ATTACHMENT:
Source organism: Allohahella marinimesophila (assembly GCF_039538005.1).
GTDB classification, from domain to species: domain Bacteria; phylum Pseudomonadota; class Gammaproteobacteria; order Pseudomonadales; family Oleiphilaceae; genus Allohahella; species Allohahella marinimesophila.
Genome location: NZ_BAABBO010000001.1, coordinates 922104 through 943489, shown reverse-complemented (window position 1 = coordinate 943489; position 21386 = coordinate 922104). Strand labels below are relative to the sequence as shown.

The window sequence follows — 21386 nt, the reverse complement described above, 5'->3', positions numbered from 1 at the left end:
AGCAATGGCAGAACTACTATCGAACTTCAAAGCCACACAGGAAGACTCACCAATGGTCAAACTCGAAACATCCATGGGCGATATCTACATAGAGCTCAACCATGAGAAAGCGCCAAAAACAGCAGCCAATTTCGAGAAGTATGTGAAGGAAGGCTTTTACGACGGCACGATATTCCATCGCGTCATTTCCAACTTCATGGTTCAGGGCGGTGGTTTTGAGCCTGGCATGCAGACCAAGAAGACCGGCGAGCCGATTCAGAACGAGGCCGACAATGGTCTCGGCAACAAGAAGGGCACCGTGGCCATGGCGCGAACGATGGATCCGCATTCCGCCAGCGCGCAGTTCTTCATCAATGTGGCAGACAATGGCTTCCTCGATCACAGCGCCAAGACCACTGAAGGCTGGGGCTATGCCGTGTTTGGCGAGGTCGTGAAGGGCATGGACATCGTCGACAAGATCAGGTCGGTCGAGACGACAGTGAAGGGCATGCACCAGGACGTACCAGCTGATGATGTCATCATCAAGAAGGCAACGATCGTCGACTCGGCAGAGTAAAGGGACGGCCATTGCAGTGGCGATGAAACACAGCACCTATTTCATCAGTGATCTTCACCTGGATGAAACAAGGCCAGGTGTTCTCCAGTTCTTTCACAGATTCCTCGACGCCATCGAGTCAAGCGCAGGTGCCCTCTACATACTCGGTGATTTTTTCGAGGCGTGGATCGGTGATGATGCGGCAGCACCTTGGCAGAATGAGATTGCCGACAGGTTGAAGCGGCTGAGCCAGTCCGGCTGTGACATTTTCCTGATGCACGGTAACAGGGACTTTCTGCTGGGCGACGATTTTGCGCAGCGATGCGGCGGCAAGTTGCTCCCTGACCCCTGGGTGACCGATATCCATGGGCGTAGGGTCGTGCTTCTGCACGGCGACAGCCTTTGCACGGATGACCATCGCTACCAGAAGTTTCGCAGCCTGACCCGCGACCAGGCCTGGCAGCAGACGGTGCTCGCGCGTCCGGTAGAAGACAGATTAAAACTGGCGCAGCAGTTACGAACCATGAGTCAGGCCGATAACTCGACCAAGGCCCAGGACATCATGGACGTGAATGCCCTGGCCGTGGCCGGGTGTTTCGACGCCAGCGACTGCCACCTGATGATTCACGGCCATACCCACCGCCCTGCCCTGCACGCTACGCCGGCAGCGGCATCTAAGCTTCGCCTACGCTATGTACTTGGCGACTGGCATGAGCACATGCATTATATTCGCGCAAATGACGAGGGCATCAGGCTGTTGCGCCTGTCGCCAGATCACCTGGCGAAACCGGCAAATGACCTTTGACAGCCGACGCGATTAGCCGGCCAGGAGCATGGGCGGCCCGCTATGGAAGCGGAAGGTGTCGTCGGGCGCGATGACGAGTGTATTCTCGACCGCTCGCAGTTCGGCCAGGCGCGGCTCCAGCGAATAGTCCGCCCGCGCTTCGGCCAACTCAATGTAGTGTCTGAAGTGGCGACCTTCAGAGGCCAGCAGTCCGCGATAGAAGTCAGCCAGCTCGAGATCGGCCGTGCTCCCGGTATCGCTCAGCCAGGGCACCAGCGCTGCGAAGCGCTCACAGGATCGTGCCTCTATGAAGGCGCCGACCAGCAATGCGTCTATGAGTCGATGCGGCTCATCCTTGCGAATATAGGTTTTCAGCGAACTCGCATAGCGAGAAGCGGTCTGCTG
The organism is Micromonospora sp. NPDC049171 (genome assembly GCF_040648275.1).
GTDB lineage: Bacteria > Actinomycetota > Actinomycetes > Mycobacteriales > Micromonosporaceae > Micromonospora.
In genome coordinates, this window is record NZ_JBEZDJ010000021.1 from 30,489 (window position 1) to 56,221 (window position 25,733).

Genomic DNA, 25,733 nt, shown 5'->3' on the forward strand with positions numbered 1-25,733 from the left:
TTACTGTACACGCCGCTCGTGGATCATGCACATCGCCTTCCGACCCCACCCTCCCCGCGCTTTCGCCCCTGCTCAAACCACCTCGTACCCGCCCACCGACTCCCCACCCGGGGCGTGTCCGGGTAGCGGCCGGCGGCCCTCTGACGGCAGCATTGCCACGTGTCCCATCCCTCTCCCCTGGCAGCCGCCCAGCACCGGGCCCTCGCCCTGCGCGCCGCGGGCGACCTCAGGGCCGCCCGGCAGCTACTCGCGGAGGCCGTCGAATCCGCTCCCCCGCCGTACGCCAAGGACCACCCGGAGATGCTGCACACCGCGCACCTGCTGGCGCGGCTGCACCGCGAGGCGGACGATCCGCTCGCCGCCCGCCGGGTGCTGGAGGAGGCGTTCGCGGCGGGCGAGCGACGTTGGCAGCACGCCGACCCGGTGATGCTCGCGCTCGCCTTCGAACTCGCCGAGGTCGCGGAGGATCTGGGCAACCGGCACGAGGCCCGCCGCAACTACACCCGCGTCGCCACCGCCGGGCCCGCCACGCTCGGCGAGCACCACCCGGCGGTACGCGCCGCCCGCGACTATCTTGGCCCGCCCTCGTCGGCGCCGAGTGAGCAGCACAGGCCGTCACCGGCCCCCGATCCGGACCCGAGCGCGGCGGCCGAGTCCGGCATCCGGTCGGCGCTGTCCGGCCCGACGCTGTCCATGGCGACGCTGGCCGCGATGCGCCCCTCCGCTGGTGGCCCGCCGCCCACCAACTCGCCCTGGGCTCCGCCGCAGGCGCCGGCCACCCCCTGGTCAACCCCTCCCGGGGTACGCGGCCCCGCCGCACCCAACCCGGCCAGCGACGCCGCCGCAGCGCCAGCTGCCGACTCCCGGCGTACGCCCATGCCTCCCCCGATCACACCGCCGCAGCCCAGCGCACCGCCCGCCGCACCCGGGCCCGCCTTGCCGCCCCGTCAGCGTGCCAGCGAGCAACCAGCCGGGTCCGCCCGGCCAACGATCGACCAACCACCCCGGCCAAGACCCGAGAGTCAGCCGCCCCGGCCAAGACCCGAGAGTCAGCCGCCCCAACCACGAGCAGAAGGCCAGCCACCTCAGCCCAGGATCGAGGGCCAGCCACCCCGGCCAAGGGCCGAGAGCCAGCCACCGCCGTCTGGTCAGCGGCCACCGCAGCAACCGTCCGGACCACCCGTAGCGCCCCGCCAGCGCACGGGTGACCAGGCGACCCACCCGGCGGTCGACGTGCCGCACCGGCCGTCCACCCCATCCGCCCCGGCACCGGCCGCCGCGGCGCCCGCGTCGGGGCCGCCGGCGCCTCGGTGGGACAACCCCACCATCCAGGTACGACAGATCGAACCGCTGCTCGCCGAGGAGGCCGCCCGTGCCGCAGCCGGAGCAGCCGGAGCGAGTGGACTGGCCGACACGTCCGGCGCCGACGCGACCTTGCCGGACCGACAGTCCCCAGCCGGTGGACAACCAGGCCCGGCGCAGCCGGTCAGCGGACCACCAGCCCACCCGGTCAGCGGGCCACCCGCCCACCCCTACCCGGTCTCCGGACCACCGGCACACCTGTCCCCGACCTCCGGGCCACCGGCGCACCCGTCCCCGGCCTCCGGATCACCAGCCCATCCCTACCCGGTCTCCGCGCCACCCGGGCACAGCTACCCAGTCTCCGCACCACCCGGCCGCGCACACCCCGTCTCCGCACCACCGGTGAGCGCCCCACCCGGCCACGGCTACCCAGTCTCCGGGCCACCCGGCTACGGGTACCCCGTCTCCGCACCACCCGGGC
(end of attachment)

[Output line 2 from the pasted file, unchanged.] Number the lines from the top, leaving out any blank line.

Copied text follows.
GTDB classification, from domain to species: domain Bacteria; phylum Pseudomonadota; class Gammaproteobacteria; order Pseudomonadales; family Oleiphilaceae; genus Allohahella; species Allohahella marinimesophila.